Blue Source CEO Bill Townsend says that developing the 16 carbon-storage projects the company is now pursuing would require more than $1 billion. Some projects, such as a fertilizer plant in Coffeyville, KS, that Blue Source will link to oil fields in Kansas or Oklahoma, provide concentrated and thus cheap carbon dioxide. But Townsend says that several are coal-fueled power projects and synthetic-fuel plants equipped with sophisticated carbon-capture equipment that is likely to double the cost of preparing the carbon dioxide for pipeline transport.
Such projects will face competition. Independent oil and gas firm Denbury Resources has signed two deals in the past six months to buy all the carbon dioxide produced by three planned gasification plants in Louisiana and Mississippi that will convert coal and petroleum coke (a low-grade product of oil refineries) into synthetic fuels and chemicals. And power producer NRG Energy, based in Princeton, NJ, announced plans earlier this month to capture and sell one million tons of carbon dioxide per year from a Texas coal plant using a novel carbon-capture system developed by pollution-controls firm Powerspan. (For comparison, Blue Source is sequestering 400,000 tons of carbon dioxide per year from the Colorado gas plant.)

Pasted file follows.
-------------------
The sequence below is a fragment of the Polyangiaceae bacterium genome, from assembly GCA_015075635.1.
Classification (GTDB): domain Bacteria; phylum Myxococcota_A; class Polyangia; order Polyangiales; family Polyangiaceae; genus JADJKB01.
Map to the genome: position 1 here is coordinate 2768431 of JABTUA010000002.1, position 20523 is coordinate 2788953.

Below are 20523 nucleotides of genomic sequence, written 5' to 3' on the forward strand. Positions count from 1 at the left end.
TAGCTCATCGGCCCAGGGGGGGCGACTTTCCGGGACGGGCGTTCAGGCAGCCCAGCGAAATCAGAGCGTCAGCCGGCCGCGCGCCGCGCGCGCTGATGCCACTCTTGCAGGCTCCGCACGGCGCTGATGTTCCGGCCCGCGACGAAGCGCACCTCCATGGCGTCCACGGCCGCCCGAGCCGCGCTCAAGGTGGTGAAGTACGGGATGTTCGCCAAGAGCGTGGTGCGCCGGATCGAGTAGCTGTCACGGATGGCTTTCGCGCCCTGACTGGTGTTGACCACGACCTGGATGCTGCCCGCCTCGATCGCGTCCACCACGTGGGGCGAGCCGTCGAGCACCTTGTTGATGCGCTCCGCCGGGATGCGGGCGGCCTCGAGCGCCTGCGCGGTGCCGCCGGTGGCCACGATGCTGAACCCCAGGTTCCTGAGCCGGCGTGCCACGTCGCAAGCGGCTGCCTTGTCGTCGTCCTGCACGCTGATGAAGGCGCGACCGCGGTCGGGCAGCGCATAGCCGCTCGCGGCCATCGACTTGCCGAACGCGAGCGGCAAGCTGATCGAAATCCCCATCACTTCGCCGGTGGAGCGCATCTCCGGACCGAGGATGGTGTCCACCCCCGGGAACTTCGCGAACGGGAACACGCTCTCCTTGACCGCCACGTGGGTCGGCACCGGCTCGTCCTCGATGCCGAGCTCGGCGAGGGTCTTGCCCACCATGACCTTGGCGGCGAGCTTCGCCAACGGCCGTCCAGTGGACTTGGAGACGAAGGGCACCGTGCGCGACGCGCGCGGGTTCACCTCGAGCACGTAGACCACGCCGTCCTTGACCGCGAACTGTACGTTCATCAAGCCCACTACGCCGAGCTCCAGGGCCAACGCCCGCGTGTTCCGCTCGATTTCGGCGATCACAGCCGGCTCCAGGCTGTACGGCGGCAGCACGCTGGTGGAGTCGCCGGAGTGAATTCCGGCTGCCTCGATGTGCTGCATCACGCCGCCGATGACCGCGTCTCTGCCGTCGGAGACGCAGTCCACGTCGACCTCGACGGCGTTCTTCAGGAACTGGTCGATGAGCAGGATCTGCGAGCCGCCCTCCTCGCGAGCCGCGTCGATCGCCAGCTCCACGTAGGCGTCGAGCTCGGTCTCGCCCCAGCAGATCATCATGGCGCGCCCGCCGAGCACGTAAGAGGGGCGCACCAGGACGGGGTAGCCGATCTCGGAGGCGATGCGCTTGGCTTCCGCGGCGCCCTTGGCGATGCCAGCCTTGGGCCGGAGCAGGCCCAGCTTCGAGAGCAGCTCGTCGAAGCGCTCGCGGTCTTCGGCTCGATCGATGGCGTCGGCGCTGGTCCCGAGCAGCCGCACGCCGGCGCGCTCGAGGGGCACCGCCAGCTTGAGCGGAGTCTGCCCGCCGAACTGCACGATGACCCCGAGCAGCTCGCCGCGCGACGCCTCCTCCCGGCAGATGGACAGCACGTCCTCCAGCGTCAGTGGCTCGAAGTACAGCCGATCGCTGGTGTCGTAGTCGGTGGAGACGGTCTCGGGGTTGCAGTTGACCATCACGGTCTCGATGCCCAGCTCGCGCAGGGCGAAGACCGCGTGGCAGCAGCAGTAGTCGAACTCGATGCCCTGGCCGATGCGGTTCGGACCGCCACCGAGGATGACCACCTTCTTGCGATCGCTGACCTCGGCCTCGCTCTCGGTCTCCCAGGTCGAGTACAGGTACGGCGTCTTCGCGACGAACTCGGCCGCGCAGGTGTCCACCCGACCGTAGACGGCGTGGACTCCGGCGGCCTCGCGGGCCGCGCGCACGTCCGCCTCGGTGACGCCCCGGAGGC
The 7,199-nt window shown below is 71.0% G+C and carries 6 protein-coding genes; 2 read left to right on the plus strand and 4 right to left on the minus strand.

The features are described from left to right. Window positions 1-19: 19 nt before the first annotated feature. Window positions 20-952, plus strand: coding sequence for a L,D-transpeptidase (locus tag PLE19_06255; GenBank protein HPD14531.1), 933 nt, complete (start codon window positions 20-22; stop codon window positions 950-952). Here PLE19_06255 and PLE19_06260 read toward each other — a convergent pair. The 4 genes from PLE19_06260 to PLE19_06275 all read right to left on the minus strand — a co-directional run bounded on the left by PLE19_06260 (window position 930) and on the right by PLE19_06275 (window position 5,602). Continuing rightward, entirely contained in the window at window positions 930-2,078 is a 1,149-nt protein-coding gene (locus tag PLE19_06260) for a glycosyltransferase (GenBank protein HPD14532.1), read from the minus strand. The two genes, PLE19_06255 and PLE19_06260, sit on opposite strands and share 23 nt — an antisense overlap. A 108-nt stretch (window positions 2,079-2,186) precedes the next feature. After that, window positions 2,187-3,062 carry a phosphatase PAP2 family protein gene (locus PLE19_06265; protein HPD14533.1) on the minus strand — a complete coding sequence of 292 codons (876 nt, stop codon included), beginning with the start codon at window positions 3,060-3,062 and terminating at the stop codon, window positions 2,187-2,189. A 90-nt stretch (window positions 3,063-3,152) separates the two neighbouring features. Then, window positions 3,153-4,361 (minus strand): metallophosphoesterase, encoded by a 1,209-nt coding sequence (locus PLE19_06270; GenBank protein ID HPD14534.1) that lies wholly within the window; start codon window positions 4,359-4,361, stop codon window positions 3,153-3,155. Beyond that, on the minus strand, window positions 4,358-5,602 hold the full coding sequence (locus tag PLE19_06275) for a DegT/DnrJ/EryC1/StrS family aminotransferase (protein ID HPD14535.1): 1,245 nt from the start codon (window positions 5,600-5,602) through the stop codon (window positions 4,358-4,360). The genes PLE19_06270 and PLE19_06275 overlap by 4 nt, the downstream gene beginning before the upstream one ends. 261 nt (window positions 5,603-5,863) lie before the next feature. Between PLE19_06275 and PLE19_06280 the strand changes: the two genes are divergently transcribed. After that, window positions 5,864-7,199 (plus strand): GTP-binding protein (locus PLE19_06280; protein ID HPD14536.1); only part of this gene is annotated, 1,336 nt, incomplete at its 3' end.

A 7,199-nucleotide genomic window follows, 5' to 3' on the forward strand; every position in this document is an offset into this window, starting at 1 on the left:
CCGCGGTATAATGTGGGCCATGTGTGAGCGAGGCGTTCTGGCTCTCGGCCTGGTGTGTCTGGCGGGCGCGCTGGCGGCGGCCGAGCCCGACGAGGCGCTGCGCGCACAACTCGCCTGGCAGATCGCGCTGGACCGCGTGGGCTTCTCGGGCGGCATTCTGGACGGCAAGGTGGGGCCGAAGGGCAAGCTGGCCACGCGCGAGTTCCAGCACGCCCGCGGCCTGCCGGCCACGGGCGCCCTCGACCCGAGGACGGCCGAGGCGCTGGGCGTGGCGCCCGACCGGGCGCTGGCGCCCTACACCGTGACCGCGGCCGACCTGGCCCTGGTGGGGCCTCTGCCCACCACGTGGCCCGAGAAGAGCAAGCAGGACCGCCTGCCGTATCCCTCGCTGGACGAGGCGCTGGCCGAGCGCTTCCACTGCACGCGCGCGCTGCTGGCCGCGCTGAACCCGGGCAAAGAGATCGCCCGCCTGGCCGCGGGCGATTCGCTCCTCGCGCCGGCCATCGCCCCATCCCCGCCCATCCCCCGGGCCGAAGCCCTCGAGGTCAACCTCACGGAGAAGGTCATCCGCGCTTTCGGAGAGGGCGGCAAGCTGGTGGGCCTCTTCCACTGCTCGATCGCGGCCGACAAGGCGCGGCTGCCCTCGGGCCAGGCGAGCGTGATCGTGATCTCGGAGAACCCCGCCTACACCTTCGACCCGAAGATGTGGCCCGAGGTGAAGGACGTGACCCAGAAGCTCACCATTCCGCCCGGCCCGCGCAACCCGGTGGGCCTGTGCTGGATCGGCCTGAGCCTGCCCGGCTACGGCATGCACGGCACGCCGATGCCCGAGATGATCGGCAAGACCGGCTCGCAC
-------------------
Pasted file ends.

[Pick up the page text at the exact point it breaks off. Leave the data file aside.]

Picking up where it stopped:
Klein says that there is room for all of these projects because the oil industry is eager to do more carbon-dioxide-enhanced oil recovery and is short on carbon dioxide. “Over the last 20 years, most of the CO2 used in [enhanced oil recovery] has come from natural sources, [and] those are pretty much tapped out,” he says. “If the industry is to grow and expand and meet their growth objectives, anthropogenic CO2 will have to play a role.”
That could be very good news for the coal-dependent utilities that dominate the U.S. power industry–and for their customers. As Klein puts it, “The future for coal doesn’t look bright unless they can address this carbon issue.”